Escalate Life Sciences
Intra-Cellular approval keeps focus on FDA's neuroscience review process
The Food and Drug Administration on Monday approved Intra-Cellular's lumateperone as a treatment for adults with schizophrenia, a decision that supports speculation the agency is taking a more flexible approach when evaluating neuroscience medicines.
Lumateperone, which will be sold as Caplyta, showed conflicting results in late-stage testing. One study found patients given a higher dose of the drug as opposed to placebo had significantly improved scores on a scale measuring schizophrenia severity. And yet, both a higher and a lower dose of Intra-Cellular's drug failed to outperform placebo in another Phase 3 study.
In a note to investors, Stifel analyst Paul Matteis wrote that the Caplyta approval affirms how the FDA sees mixed clinical data for central nervous system drugs with a "glass half full lens." That could have positive implications for other neuroscience drug developers, he added, including Sage Therapeutics, Acadia Pharmaceuticals, and Karuna Therapeutics.
Historically, drugs are most likely to secure FDA approval when backed by at least two positive studies that enrolled relatively large numbers of patients. But that's not always the case, as demonstrated by a couple of neuroscience-related therapies cleared for the market in the last year.
In March, Johnson & Johnson won approval for its depression treatment Spravato (eskematine), despite the drug having support from just one short-term Phase 3 trial and an accompanying withdrawal study.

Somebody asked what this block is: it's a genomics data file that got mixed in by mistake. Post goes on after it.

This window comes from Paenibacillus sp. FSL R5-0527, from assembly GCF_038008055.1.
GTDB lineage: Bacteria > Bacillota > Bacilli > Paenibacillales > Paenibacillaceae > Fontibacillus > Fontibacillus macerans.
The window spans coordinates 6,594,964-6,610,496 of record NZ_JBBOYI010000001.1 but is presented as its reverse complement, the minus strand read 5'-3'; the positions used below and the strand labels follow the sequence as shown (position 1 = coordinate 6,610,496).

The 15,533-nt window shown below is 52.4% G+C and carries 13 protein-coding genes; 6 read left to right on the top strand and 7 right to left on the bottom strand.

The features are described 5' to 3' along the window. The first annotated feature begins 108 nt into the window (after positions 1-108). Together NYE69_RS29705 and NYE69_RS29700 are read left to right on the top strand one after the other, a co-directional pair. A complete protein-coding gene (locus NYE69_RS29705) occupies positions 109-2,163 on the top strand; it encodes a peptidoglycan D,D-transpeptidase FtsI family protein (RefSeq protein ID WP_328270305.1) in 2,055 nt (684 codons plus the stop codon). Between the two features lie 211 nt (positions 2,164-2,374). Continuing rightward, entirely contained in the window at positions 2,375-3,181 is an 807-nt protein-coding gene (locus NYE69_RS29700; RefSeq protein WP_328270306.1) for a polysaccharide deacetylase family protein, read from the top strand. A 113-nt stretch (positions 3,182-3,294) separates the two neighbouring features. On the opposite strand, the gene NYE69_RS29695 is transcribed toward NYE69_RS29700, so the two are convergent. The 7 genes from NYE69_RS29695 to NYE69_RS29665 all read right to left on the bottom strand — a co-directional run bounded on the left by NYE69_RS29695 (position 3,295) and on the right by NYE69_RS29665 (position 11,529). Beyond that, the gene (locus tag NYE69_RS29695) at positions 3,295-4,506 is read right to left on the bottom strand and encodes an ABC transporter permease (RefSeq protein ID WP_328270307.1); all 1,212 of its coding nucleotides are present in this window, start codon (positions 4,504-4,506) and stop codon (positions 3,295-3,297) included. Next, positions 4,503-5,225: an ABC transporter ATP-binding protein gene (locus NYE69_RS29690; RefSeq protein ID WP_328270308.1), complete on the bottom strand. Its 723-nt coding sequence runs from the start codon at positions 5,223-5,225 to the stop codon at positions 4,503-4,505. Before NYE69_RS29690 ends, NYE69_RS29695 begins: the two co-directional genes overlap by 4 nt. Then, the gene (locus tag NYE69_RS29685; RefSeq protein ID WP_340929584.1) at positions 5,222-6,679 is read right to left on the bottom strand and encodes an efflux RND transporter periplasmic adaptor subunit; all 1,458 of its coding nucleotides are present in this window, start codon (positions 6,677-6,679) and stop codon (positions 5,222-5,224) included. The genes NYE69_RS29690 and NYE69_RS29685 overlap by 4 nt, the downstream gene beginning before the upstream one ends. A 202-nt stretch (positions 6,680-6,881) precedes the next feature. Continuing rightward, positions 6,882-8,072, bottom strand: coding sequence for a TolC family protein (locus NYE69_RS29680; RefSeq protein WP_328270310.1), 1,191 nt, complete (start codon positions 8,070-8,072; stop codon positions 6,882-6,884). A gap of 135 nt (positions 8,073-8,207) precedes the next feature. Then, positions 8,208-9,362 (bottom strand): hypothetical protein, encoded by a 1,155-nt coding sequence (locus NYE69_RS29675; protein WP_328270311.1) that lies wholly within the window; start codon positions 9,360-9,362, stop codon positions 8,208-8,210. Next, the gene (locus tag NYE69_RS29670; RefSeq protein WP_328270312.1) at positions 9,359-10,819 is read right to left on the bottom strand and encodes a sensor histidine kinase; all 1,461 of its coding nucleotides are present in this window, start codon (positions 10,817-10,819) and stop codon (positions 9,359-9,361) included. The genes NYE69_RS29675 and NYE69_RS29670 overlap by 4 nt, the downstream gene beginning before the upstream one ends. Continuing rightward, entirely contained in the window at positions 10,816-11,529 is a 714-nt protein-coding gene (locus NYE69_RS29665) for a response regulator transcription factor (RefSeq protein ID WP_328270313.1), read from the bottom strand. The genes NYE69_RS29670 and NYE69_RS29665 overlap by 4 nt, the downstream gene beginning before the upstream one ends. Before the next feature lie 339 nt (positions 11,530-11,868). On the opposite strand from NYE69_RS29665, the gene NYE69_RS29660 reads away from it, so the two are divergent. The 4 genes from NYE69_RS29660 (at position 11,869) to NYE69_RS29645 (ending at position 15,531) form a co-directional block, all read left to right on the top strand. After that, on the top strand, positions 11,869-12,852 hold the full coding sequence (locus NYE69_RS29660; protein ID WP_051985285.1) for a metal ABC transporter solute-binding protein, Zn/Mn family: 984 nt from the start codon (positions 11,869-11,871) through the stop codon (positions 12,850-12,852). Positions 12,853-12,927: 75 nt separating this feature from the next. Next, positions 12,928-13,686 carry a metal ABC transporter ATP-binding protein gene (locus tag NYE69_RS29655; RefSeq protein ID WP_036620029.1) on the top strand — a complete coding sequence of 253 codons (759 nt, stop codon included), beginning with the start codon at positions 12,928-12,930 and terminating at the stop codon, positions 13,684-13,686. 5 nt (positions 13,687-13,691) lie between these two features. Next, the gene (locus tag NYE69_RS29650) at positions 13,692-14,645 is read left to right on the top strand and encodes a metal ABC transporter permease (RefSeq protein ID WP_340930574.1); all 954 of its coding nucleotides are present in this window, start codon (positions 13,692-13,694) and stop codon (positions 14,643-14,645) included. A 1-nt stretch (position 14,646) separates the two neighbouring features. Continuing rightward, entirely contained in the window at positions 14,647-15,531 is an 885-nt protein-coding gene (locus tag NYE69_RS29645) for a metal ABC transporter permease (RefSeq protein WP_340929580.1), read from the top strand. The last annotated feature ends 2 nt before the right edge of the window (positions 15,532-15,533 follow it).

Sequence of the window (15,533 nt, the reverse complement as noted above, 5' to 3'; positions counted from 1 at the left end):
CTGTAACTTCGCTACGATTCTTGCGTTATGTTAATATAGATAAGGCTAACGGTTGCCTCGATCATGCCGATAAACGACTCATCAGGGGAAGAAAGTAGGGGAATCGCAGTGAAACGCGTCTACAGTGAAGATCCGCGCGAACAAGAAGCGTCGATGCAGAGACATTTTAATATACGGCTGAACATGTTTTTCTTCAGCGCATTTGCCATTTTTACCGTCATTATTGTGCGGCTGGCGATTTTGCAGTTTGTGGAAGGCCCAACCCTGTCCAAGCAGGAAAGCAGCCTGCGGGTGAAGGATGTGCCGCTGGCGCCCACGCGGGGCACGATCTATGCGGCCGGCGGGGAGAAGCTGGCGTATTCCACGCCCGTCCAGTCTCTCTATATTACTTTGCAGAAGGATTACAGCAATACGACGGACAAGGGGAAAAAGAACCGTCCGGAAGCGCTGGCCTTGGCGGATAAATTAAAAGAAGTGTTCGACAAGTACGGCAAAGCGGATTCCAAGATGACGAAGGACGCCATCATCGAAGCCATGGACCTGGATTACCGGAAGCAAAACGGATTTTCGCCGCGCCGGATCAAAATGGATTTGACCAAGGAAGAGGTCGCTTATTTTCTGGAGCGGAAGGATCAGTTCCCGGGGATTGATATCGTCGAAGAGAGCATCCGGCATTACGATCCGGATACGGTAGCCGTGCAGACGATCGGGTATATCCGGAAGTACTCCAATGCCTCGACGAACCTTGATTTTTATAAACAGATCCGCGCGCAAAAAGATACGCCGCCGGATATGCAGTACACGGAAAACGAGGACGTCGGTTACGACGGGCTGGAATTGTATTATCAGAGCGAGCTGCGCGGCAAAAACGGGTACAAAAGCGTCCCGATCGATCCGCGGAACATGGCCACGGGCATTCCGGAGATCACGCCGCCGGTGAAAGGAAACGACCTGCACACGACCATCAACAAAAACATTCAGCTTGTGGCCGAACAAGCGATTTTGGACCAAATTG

The clinical package for Sarepta Therapeutics' Vyondys 53 (golodirsen) also raised some eyebrows, as it was unclear whether the small biomarker benefit was seen in treated patients actually translates into functional gains.
The Spravato, Vyondys 53 and now Caplyta approvals raise questions about how the FDA evaluates neuroscience medicines and whether that process is more nuanced than other areas of drug development. Notably, clinical trials for brain and central nervous system treatments often use subjective endpoints, which can make them more difficult to interpret.
According to Matteis, the Caplyta decision may bode well for a Sage drug that recently failed a late-stage study in major depressive disorder. While the study missed its primary endpoint, Matteis wrote that "there is still a shot" regulators view it as supportive to approval based on positive data seen at multiple time points.
He also wrote that, while the FDA could be more flexible with Acadia's Nuplazid (pimavanserin) and Karuna's KarXT, the same can't be said for aducanumab, Biogen's closely watched treatment for Alzheimer's disease. Not only did aducanumab fail one late-stage trial, but the one in which it succeeded — the one in which Biogen hangs its approval hopes — paints a hazy picture of whether the drug's benefits outweigh its risks.
To that point, the FDA's flexibility has limits. In February, the agency rejected a depression drug from Alkermes backed by shaky evidence of clinical efficacy.
With approval in hand, Intra-Cellular intends to start marketing Caplyta late in the first quarter of 2020. The biotech hasn't issued a list price for the drug. A company spokesperson wrote in an email to BioPharma Dive that pricing information will be disclosed closer to the launch, but couldn't provide additional details.
RBC Capital Markets estimates that assuming U.S. net pricing of about $900 per month, stateside Caplyta sales will be $60 million next year and greater than $400 million by 2024.
Intra-Cellular shares were trading a little over $41 apiece late Monday morning, up 230% from Friday's market close.
Correction: A previous version of this article incorrectly stated Spravato was approved in February. The drug was approved in March.
Written by: Jacob Bell
Published on: Dec. 23, 2019